Patients and their records are your main priorities, and form part of the medico-legal considerations involved with practice closure

Retaining records

As a private practitioner, you will collect and hold information about patients, and will therefore need to be registered as a data controller with the Information Commissioner's Office. This is a statutory duty.

Even after closing the practice, as long as you hold information, you will need to be able to fulfil your duties as a data controller under the Data Protection Act 1998 (DPA). Such duties include responding to a Subject Access Request - that is, a request for access to the notes you hold about a patient. The request could be made for a number of different reasons, including clinical negligence claims.

You will therefore need to safely retain your patients' records. This is a legal responsibility under Principle 7 of the DPA. The Department of Health publishes an NHS Code of Practice for Records Management, part 2 of which lists the retention schedules. Although, as a private practitioner, you are working outside the NHS, and are therefore technically exempt from the Public Records Acts, the GMC guidance in 'Confidentiality' (2009) makes clear that everyone should use the retention schedule and does not distinguish between private and NHS records.

Retention schedules

The retention schedules detail the minimum retention period for each type of health record. The starting point for calculating retention is the beginning of the year after the last entry in the record.

We recommend that you check the schedule with reference to the types of records you hold. The following are a few examples of the timescale of retention:

  • general hospital records (not specified elsewhere in the schedule) - 8 years after conclusion of treatment or death
  • joint replacement surgery - 10 years
  • oncology records - 30 years
  • records relating to litigation should be reviewed 10 years after the file has been closed.

Children and young people's records should be retained:

  • until the patient's 25th birthday, or
  • 26th birthday if the young person was 17 at the conclusion of treatment, or
  • eight years after death, unless the illness or death could have potential relevance to adult conditions or genetic implications.

You should consider, in your planning, who will fulfil these duties in the event of your death. Your death does not remove the requirement for fulfilment of statutory duties as regards other people's data which your estate might hold. Patients may still require access to their personal information. We recommend that you discuss this issue with your solicitor when drawing up a will.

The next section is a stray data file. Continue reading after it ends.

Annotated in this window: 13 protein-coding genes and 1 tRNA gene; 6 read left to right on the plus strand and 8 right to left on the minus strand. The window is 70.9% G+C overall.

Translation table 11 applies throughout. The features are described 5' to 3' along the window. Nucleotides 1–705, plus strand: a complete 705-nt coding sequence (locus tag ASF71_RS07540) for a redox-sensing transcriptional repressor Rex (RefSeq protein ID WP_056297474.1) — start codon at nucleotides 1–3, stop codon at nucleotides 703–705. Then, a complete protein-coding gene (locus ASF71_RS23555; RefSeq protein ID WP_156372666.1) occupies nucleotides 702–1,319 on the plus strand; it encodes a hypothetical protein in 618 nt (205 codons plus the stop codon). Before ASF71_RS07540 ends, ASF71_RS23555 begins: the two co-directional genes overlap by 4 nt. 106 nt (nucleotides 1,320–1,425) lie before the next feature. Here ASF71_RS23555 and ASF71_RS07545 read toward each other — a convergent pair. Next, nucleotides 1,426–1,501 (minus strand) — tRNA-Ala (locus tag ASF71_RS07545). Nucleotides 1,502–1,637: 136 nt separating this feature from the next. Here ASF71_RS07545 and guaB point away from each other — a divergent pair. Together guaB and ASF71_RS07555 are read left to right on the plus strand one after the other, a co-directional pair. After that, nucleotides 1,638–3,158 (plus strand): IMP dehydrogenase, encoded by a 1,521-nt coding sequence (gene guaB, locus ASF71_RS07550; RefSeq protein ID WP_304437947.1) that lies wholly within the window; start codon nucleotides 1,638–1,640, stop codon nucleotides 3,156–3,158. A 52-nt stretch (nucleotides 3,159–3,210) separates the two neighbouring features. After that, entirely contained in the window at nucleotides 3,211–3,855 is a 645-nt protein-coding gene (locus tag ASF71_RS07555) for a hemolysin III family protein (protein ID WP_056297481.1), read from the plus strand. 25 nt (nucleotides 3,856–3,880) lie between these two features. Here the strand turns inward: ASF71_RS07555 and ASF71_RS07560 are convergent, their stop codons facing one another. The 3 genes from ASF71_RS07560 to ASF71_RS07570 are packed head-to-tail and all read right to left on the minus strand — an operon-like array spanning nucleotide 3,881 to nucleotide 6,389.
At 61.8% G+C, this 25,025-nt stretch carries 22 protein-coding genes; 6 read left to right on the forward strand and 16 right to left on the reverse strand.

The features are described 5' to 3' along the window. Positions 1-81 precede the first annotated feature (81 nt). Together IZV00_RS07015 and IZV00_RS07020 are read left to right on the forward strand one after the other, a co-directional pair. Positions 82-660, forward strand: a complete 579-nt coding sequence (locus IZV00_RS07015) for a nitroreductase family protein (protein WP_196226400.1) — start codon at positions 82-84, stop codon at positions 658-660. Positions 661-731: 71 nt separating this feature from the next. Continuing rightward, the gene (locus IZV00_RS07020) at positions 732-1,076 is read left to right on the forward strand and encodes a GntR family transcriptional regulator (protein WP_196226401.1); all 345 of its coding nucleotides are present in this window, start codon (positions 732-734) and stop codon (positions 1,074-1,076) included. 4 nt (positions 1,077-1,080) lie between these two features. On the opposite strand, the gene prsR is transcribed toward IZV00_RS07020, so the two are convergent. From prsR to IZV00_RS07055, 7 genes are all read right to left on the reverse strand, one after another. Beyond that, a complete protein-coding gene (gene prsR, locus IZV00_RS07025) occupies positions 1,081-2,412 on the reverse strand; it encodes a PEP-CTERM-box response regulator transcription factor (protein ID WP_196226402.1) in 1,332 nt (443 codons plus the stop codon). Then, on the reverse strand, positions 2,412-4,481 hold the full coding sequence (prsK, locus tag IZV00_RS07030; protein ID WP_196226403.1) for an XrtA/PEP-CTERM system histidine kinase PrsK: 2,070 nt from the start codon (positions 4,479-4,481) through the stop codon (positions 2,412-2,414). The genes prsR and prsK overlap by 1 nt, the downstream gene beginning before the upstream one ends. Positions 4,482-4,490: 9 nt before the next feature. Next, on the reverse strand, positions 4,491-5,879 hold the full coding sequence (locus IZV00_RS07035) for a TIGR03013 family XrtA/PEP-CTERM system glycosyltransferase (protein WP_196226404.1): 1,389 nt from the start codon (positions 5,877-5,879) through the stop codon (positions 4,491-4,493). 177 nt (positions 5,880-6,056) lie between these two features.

Medico-legal work

We often get calls from doctors who are retiring from medical practice, or private practice, but wish to continue with medico-legal work, such as writing expert reports.

The introduction of revalidation and licensing has made it necessary for any doctor who sees patients, even if not treating, to hold a licence to practise. This will require ongoing engagement with a Responsible Officer and continuing professional development.

For individual advice on your own circumstances, call 0800 716 646.

Running a private practice is an exciting challenge and, handled well, can be an enjoyable and sometimes lucrative alternative or addition to NHS practice.

However, one area which is rarely spoken about is your responsibilities when 'winding up' a private practice. It can be a source of concern for many doctors. So what are the issues to consider?

The patient will also need to know that in referring them on you will be disclosing confidential information and that without that disclosure, such referral is not possible

Informing patients

Care of patients must be your first concern. You might consider them in three categories - those you have treated and no longer see, those you review regularly and those who are likely to require further treatment.

These last two groups of patients, particularly, will need to know your plans well in advance and to discuss their ongoing care.  Being made aware as soon as possible after you have made your decision allows these patients to express their preferences.

In Delegation and referral (2013) the GMC says that you should explain to the patient that you plan to transfer their care, and pass on the relevant information about their condition and history. Make sure the patient knows who will be responsible for their future care or treatment. The patient will also need to know that in referring them on you will be disclosing confidential information and that without that disclosure, referral on is not possible.

This page was correct at publication on 27/03/2015. Any guidance is intended as general guidance for members only. If you are a member and need specific advice relating to your own circumstances, please contact one of our advisers.